Using AI to Automate Web Crawling
Writing crawlers to extract data from websites is a seemingly intractable problem. The issue is that while it’s easy to build a one-off crawler, writing systems that generalize across sites is not easy, since websites usually have distinct unique underlying patterns. What’s more, website structures change with time, so these systems have to be robust to change.
In the age of machine learning, is there a smarter, more hands-off way of doing crawling? This is a goal that we’ve been chipping away at for years now, and over time we’ve made decent progress in doing automated generalizable crawling for a specific domain — ecommerce. In this article, I’d like to describe the system that we’ve built and the algorithms behind it; this work is the subject of a recent patent filing by our team.
Our goal in this project is to extract the entire catalog of an ecommerce site given just its homepage URL (see image above). This involves three key challenges.
Challenge #1 — Identifying Product URLs
Types of Pages
Websites contain all sorts of pages, so at the outset, we need a system to separate the useful pages from the rest.
In the case of ecommerce, websites have:
- Category landing pages (e.g. a landing page for women’s apparel)
- Brand specific pages (e.g. a page for Nike products)
- Deal specific pages (discounts and offers)
- Seller information pages (about the business selling the product, in the case of marketplaces)
- Review pages and forums (customer generated content)
- Product pages (which describe a specific product and allow you to purchase it)
… and more. Since our goal is to capture product details, we’ll look to isolating just the product pages. Other pages aren’t of use to use, except to discover product pages.
Our initial approach to tackling this problem was to frame it as a supervised multi-class classification problem, with the HTML and screenshot of each page being sent through a classifier.
The issue with this approach though is that it requires that we crawl URLs first in order to classify them. And wasted crawling is resource inefficient. To reduce throwaway crawls, we need a system that can make a decision using just the URL of the webpage.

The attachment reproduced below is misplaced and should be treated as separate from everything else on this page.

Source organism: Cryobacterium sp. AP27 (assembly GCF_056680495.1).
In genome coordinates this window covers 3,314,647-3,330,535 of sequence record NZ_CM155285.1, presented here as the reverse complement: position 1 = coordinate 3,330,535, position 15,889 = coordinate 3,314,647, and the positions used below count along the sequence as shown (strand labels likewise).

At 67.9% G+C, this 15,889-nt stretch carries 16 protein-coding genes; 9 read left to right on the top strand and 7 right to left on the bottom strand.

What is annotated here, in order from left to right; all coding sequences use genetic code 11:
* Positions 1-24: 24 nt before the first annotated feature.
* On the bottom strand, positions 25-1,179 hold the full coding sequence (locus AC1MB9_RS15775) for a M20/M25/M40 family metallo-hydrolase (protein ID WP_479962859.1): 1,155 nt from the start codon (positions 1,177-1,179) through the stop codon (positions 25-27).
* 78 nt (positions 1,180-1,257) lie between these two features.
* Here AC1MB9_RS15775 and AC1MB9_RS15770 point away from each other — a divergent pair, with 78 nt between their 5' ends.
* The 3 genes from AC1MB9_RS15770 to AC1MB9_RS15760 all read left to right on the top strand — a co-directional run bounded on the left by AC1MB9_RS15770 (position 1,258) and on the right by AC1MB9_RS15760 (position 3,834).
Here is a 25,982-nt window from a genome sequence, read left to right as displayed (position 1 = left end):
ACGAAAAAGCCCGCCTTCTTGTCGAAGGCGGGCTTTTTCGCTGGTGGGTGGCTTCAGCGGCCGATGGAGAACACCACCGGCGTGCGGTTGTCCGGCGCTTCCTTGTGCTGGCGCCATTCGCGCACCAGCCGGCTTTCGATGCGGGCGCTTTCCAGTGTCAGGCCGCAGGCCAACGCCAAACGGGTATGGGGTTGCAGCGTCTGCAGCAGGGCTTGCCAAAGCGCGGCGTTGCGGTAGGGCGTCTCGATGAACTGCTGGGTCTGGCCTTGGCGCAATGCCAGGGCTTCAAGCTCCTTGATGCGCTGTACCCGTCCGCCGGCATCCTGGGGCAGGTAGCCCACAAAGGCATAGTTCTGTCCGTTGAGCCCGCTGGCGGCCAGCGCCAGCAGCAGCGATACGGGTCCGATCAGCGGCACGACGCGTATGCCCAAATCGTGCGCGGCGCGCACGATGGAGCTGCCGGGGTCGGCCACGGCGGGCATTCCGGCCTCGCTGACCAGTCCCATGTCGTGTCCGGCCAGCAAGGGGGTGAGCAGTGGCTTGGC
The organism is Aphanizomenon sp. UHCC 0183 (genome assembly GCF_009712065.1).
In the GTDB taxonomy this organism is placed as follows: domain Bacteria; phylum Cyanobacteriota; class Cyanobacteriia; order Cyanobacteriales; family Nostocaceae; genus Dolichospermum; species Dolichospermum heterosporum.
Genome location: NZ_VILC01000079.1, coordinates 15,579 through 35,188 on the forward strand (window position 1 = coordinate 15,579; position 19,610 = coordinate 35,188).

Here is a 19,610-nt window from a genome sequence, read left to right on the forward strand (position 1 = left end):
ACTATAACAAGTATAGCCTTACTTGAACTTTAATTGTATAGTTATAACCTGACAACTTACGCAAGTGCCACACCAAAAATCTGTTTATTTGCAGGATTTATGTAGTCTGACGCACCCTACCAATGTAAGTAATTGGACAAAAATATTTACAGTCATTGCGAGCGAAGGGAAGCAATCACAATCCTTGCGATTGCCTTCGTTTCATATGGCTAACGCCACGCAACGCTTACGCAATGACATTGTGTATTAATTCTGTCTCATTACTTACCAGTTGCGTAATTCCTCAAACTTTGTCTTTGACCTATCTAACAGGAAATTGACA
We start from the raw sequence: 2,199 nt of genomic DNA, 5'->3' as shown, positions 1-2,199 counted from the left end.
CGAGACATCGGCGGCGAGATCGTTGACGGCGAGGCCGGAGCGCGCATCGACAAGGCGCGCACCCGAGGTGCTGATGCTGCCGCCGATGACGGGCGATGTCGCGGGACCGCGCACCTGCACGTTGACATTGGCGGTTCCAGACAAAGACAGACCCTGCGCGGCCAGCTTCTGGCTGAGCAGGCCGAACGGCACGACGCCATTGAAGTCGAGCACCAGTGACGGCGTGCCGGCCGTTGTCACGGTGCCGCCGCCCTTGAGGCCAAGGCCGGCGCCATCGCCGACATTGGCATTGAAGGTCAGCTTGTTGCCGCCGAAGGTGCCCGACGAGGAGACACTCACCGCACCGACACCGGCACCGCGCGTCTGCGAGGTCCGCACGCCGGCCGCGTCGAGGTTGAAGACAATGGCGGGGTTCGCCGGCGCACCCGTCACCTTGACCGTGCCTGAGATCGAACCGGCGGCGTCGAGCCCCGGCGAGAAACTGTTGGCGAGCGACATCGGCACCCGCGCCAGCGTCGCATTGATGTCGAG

Enter, URL clustering
The aim of URL clustering is to divide URLs into groups based on string patterns.
The first step in doing this is to split URLs by path and query string, and count the rank of each component group.
Next, we attempt to represent each component with a set of comprehensive pre-defined mini regular expressions.
Finally, we break down each URL into a tree, specific to its path rank — query string rank combo as above.
This is a binary tree in which each node splits into two children, one which represents the specific text of the URL component, and another which represents the generalized mini regex. At each leaf node, we note down two numbers — the count of number of URLs that decomposed into that leaf node, and a count of the number of generalized regex patterns used in that path.
Let’s run another URL through the same tree above and see how this changes.
Note how the frequency counters of overlapping tree paths have changed with the second URL coming in.
To determine the representative regex of a URL, we pick the path that has the highest leaf frequency, with the fewest regex generalizations. This allows us to cluster the URLs as shown above — in this example, the representative regex is acme.com/forum?sid=([^\]+).